Following what Yam Finance called a successful auditing of the migration contract by Peckshied, the protocol has is now going ahead with the shift from YAMv1 to YAMv2, giving YAM holders a 72 hours window to migrate their tokens to the audited protocol. The migration protocol redeployment will include a 1:1 migration of old tokens to new YAMs on YAMv2.
Last week, Yam Finance, a liquidity mining program built on Ethereum took Crypto Twitter by storm when it amassed over $170 million within 17 hours of going live. Yam developers cautioned potential farmers from the start that the protocol is an unaudited experiment in fair farming, governance, and elasticity.
“We were serious about this being an experiment, and the code being unaudited. Please exercise some caution.”
24 hours later the total value locked (TVL) on Yam reached $750 million, right before YAM Finance announced that they had found a bug in the rebasing contract that would mint more YAMs than intended.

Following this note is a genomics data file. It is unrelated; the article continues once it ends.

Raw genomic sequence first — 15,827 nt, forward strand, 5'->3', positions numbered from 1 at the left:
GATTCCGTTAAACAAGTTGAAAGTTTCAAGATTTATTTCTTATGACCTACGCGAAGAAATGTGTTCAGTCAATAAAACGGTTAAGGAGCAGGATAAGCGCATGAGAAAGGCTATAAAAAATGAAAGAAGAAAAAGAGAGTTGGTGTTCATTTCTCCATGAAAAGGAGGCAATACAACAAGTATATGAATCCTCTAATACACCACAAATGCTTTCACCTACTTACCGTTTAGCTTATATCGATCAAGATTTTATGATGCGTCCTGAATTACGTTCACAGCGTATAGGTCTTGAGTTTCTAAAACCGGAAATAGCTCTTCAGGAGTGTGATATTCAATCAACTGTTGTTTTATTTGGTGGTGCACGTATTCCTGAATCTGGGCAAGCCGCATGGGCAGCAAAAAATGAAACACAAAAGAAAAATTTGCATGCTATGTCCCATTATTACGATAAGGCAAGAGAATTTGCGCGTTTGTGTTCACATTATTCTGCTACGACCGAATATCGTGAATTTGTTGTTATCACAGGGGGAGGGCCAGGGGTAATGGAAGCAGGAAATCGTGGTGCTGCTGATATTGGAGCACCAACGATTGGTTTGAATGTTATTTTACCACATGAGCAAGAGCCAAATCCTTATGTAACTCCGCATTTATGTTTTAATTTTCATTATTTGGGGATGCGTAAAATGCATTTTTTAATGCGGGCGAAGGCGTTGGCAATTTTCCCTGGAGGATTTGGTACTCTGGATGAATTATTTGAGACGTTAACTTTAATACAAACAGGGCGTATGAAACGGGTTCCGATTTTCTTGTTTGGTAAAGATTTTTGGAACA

Its TVL pretty much crashed to $200M after the bug was announced, with many people assuming YAM will be just another archived DeFi protocol.
To fix the issue, YAM Finance suggested a proposal to set the rebase to zero and reset YAM reserves to zero too. The timing and the detailed proposal turned people who weren’t already critics against the Yam developers, accusing them of running a scam, especially if the rebase bug was an intentional design.
The rebase protocol is supposed to readjust automatically and establish a new base level for the price of YAM. In crypto, a rebase token has an elastic supply function that adjusts its maximum supply periodically to achieve the $1 price pegging.
YAM Is One of the Many DeFi Protocols That the Crypto Market Should Expect
An analysis by crypto research firm Messari shows that Yam Finance is still the 7th largest DeFi project after a $400 rebound TVL, as the rebase bug protocol is still running with clear caution from the developers.
“$YAM is trading up over the past 24 hours and clearly, three are some who believe there is value in using funds to farm YAMs.”
According to Messari, there are people who see value in Yam finance and many other similar projects who will continue farming once the audited protocol goes live.
“Whether or not YAM can actually become a useful financial primitive remains to be seen. One thing is for certain: these kinds of token experiments are not going away.”